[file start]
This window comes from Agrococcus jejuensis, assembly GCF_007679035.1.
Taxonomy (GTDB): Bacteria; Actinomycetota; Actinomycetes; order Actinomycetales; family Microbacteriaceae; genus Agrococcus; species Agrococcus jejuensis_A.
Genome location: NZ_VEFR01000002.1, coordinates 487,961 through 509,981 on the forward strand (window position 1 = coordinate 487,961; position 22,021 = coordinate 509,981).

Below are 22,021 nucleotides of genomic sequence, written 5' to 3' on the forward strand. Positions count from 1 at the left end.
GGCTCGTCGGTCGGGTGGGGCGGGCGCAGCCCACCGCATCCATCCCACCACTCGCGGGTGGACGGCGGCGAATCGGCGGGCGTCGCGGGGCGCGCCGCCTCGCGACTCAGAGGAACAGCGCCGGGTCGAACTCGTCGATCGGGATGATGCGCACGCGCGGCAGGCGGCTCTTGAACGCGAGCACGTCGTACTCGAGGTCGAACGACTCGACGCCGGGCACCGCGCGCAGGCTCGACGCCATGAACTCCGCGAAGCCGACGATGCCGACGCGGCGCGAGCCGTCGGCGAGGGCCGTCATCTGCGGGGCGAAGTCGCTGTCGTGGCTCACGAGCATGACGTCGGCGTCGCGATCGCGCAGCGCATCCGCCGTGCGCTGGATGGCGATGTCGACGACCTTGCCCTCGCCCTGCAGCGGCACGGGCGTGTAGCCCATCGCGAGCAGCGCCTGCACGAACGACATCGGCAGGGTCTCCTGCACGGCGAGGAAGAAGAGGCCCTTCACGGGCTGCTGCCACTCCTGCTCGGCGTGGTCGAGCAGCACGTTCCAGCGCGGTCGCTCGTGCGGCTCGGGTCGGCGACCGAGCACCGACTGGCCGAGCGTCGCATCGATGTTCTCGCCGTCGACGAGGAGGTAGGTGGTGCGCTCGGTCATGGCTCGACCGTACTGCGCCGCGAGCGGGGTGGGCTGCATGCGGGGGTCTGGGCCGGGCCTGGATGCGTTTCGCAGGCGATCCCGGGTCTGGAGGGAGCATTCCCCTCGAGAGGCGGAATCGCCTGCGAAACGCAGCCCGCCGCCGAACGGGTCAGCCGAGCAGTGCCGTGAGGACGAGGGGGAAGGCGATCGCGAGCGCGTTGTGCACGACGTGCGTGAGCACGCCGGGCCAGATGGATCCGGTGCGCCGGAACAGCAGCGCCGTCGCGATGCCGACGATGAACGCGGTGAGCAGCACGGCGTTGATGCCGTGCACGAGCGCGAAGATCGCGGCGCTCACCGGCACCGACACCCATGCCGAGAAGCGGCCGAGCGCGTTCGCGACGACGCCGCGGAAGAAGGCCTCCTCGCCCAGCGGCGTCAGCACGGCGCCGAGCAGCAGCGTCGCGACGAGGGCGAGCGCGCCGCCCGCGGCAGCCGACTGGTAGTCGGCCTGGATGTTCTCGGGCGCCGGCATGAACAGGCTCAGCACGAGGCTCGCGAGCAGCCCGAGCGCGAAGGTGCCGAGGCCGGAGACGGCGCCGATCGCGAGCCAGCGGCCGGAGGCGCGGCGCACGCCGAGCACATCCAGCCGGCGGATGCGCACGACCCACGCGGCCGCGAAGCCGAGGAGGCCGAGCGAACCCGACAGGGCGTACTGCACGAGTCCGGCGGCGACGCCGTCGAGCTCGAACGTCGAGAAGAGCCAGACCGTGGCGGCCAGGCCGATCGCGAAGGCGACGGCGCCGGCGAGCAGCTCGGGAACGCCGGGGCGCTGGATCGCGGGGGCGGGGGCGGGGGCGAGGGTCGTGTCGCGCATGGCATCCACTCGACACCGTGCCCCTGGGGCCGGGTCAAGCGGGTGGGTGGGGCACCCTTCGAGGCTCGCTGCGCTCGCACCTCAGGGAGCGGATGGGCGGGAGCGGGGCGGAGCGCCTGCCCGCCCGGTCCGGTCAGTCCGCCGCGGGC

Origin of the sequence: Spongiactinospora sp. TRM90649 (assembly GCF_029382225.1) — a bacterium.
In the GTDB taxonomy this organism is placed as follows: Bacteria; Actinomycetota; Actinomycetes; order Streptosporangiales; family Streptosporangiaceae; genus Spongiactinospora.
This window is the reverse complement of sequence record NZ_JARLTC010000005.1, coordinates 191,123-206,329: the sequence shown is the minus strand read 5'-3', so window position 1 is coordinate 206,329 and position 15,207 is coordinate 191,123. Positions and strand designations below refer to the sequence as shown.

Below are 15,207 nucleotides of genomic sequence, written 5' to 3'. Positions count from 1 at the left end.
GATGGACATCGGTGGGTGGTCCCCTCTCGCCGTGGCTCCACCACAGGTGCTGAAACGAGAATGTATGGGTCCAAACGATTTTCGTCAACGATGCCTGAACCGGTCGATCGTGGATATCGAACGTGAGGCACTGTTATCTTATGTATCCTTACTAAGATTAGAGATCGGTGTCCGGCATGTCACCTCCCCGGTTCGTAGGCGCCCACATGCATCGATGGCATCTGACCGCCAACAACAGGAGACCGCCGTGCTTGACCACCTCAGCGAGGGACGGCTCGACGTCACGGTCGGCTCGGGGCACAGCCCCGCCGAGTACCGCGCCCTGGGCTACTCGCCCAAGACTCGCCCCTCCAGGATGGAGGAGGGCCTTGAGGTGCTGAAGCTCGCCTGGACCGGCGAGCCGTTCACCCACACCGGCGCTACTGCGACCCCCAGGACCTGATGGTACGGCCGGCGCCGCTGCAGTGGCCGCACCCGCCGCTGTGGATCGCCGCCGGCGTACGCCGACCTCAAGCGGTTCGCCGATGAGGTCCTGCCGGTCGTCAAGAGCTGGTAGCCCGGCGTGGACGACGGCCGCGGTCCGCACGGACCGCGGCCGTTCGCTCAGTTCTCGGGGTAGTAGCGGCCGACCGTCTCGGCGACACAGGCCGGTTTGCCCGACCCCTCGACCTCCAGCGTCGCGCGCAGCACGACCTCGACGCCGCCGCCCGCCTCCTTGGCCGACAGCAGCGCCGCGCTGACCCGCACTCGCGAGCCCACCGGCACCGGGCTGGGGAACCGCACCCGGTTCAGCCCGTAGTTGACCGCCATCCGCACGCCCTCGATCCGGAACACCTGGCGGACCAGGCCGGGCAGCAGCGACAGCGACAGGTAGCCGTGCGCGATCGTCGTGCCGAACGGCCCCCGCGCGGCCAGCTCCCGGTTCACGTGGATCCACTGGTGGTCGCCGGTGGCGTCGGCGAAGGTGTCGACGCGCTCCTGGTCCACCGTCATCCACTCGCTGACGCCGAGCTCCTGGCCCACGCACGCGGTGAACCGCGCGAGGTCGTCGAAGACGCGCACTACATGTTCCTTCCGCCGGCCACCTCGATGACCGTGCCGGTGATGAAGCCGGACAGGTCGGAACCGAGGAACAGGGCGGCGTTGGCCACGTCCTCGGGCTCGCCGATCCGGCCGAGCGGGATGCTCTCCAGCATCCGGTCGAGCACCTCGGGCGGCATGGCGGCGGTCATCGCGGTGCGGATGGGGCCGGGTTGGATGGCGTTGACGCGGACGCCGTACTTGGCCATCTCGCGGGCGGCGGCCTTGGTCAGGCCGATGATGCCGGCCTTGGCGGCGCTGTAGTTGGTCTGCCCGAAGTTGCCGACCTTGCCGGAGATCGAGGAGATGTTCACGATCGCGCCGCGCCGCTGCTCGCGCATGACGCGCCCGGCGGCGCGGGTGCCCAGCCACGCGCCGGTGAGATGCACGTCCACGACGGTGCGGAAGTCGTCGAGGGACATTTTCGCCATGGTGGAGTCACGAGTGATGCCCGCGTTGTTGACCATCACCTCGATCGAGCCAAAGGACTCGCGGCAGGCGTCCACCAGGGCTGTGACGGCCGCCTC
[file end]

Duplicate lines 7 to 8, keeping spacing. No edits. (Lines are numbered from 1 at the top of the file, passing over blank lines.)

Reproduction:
In the GTDB taxonomy this organism is placed as follows: Bacteria; Actinomycetota; Actinomycetes; order Streptosporangiales; family Streptosporangiaceae; genus Spongiactinospora.
This window is the reverse complement of sequence record NZ_JARLTC010000005.1, coordinates 191,123-206,329: the sequence shown is the minus strand read 5'-3', so window position 1 is coordinate 206,329 and position 15,207 is coordinate 191,123. Positions and strand designations below refer to the sequence as shown.